Arghhh, followed by multiple, repeated expletives. That pretty much sums up my thoughts over the past month. Running can, and recently for me, has been, a very frustrating sport. Having been injury free for the last twelve months, it was only inevitable that at some point my body would succumb to the challenges of 100+ mile weeks.
I finished last month’s blog looking forward optimistically to the Oxy 5k meet in Los Angeles, which would mark the end of my altitude camp in California. Again, like in Stanford, the startlist was a high quality field of distance runners from across the globe. Due to a heatwave, the race was postponed until 11 at night when the organisers hoped that it might cool down. It did not. After nearly 800m, and with my tongue stuck to the roof of my mouth, I knew that it wasn’t going to be my night. I finished in a disappointing 14.07, slower than what I had gone through 5k in at the Stanford 10k, three weeks previous. Nevertheless, I had gained what I had wanted from the camp and I was returning to London feeling strong and ready to push on towards the summer competitions.
Sadly, my ankle had other ideas. When I got off the plane in London and looked down at my right foot it could easily have belonged to the elephant man. It turns out that racing twice in the same spikes caused blisters to grow on top of blisters, which subsequently got infected. However, with an easier recovery week after Oxy already planned, I wasn’t too disappointed when I was told to rest until the antibiotic course was finished. The main trouble started as I tried to get back into the running again. I was constantly getting pain in what I thought was my IT band. After more rest and several sore massages the pain was still there, and now it was extending into my calf. Normally, through running, you become accustomed to dealing with a high degree of pain but this was something else. There was no way I was able to run through this. I consulted my brother, a sport’s doctor, who narrowed the differential diagnosis down to either a spinal nerve problem or a femoral stress fracture. At his advice, a few hours later I found myself at the Waldegrave Clinic, a nearby chiropractor’s clinic. After cracking what appeared to be most of the joints in my body, I left feeling a lot bouncier than when I went in but still unsure if I could run.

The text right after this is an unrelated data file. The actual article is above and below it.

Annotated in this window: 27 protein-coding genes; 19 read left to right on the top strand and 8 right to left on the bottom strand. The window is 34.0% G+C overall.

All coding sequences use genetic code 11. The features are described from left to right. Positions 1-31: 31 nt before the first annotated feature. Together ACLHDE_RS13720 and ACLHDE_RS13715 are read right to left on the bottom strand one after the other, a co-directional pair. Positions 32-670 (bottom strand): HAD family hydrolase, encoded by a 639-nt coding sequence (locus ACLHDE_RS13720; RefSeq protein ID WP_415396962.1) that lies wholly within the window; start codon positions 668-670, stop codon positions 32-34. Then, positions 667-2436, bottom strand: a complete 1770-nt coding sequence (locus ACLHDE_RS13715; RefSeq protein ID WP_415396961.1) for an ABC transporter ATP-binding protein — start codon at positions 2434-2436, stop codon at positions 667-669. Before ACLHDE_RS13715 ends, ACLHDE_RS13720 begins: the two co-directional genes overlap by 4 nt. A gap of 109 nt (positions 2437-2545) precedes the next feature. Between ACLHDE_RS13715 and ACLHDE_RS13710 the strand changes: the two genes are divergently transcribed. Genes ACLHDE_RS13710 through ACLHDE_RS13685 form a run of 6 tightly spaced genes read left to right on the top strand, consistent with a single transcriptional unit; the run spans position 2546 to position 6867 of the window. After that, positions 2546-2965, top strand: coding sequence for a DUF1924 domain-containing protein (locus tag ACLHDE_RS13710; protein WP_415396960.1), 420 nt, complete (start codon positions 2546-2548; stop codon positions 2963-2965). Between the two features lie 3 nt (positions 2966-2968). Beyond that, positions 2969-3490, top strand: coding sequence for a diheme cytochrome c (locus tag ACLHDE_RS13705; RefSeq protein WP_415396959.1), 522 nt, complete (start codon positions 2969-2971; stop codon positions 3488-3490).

There is sometimes a perception within the medical profession that chiropractors don’t provide any real major benefit to patients and any positive results are due to chance or some other factor. However, following my recent experience, in my eyes, they are amazing professionals. I would highly recommend anyone with back or nerve problems to find their nearest chiropractor. On Saturday morning, I literally could not walk half a mile without unbearable crippling pain. I saw Tom Greenway and Catherine Hughes of the Waldegrave Clinic on the Saturday afternoon. Twenty four hours later and I was running five miles completely painfree for the first time in weeks. If only all injuries could be fixed as easily! It’s thought that the cellulitis altered my ankle mechanics causing further stress throughout my leg and into my back. This then caused my back to seize up, trapping a nerve resulting in the pain. Over the next few days I was back doing steady five miles. The pain crept back in but after a follow up appointment at the Clinic I’m back training and building the mileage again.
And so, that is where I am at now. Nine weeks today I get the chance to become the marathon champion of Europe. In seven weeks, I get the chance to race in Glasgow against the best 10k runners in the Commonwealth. Having had three weeks off training with injury, doubts were starting to creep into my mind of whether I would be ready in time. Hopefully with four weeks solid training next month’s blog will be a lot more positive and all this talk of injuries will be nothing but a distant memory. So I’ve a lot of hard work and catch up to do but I’m sure that, with the help of coach Andy Hobdell and the team, we’ll get there, eventually!! So until next time, happy racing and hopefully you’ve all been doing a lot more running than me recently!